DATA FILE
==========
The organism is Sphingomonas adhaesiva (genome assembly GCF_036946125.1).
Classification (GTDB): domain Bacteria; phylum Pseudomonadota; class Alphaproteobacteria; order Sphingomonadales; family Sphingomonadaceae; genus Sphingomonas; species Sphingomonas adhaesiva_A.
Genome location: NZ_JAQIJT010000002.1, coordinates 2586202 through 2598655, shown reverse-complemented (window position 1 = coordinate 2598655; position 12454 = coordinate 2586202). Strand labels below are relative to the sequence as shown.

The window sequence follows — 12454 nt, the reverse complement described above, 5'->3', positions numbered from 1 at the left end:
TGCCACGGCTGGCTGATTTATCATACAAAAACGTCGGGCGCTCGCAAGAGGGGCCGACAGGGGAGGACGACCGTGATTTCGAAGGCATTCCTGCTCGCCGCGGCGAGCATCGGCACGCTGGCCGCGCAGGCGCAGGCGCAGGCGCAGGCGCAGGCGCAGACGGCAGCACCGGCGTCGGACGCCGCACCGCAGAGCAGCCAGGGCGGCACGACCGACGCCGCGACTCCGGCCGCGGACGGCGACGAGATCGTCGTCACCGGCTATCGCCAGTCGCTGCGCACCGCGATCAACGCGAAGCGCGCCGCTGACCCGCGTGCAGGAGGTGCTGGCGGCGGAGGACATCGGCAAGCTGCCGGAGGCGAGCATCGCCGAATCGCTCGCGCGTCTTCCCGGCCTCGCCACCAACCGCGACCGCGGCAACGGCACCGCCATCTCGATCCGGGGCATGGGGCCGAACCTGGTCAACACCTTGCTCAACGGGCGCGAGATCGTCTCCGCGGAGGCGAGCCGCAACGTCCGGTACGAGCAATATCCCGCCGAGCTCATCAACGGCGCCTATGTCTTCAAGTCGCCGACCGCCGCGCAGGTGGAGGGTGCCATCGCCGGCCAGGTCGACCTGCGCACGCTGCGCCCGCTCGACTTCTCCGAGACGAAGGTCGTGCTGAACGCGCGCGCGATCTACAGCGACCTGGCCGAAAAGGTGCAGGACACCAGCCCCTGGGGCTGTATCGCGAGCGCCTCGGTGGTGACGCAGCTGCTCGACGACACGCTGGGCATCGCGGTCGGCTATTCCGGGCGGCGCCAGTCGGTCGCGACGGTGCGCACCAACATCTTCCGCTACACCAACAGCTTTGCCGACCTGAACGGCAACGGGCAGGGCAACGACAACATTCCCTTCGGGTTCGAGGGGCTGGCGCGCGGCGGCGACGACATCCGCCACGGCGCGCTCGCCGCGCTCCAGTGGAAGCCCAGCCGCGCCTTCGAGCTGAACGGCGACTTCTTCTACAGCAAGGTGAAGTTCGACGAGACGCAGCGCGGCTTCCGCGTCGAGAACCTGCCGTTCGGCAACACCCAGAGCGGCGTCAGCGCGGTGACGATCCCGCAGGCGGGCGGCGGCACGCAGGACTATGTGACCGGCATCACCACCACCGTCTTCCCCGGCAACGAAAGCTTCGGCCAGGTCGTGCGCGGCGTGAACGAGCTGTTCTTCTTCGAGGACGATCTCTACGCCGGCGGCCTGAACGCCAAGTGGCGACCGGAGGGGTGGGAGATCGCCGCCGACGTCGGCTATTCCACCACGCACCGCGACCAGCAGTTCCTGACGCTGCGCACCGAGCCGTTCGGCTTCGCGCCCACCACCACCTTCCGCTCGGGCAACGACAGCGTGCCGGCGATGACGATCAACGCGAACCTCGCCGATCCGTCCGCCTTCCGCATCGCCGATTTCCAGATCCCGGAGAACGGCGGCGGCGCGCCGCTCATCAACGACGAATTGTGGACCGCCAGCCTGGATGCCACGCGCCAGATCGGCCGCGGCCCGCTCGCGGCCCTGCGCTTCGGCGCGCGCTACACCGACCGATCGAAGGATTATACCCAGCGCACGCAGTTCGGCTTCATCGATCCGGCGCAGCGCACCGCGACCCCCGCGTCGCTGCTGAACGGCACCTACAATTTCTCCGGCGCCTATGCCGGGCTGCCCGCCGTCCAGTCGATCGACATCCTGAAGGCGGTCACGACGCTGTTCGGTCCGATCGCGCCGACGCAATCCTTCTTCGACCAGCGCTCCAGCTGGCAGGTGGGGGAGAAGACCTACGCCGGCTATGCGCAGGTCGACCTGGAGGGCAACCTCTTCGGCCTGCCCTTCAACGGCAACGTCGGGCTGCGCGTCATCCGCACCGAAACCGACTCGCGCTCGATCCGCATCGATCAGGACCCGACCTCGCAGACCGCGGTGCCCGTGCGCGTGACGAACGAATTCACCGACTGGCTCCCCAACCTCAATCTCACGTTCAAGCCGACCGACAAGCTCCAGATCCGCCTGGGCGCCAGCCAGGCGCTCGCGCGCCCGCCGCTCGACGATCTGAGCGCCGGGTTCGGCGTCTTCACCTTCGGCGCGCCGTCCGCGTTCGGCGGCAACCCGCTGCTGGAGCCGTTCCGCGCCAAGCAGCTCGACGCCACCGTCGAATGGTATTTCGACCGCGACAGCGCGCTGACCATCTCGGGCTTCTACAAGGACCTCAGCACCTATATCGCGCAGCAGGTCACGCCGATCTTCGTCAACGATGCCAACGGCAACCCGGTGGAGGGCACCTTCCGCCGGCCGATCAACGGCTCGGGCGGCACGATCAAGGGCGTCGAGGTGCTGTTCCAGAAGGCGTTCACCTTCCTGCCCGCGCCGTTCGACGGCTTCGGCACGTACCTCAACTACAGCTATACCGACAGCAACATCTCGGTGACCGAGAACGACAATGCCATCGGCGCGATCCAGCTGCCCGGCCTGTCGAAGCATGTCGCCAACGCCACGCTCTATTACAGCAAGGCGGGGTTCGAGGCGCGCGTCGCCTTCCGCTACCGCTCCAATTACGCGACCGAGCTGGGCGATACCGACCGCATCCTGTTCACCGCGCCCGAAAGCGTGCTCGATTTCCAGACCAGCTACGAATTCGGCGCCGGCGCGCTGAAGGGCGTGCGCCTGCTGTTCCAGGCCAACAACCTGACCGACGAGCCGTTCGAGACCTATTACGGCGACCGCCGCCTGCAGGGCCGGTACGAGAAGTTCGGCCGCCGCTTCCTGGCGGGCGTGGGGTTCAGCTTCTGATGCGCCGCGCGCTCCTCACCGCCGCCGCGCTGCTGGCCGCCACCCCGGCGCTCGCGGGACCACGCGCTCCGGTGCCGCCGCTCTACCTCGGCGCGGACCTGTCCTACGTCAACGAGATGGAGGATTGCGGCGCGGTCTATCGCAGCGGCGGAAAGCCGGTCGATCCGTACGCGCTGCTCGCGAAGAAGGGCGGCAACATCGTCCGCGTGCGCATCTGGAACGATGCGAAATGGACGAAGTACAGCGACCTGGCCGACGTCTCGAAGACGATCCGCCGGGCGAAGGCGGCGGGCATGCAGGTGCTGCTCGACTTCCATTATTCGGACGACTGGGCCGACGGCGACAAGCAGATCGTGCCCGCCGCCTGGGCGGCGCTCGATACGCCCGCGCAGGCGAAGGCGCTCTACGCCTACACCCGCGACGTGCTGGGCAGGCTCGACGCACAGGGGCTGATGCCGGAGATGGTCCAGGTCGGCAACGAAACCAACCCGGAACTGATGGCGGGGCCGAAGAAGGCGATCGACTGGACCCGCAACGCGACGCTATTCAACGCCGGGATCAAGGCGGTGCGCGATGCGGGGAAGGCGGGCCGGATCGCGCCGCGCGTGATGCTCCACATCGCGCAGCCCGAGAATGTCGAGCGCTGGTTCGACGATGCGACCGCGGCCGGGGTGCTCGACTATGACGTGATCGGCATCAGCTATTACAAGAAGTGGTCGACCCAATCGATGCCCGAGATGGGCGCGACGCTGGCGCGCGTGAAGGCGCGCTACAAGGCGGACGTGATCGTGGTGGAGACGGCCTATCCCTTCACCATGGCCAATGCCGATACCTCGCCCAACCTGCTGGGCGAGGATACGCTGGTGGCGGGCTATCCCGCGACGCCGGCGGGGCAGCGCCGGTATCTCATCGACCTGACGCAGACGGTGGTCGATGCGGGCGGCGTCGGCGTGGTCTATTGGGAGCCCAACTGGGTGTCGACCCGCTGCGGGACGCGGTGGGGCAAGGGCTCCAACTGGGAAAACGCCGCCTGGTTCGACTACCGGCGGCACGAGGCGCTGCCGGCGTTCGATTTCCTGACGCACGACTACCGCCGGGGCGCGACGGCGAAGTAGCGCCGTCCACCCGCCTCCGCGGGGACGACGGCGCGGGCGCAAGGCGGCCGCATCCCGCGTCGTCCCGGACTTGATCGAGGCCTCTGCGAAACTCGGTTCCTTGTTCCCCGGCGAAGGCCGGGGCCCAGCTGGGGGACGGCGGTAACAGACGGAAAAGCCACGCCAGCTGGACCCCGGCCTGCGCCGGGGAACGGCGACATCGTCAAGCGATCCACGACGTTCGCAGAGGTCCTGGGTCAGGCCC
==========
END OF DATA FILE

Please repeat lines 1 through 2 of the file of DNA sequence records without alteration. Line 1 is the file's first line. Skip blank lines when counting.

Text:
The organism is Sphingomonas adhaesiva (genome assembly GCF_036946125.1).
Classification (GTDB): domain Bacteria; phylum Pseudomonadota; class Alphaproteobacteria; order Sphingomonadales; family Sphingomonadaceae; genus Sphingomonas; species Sphingomonas adhaesiva_A.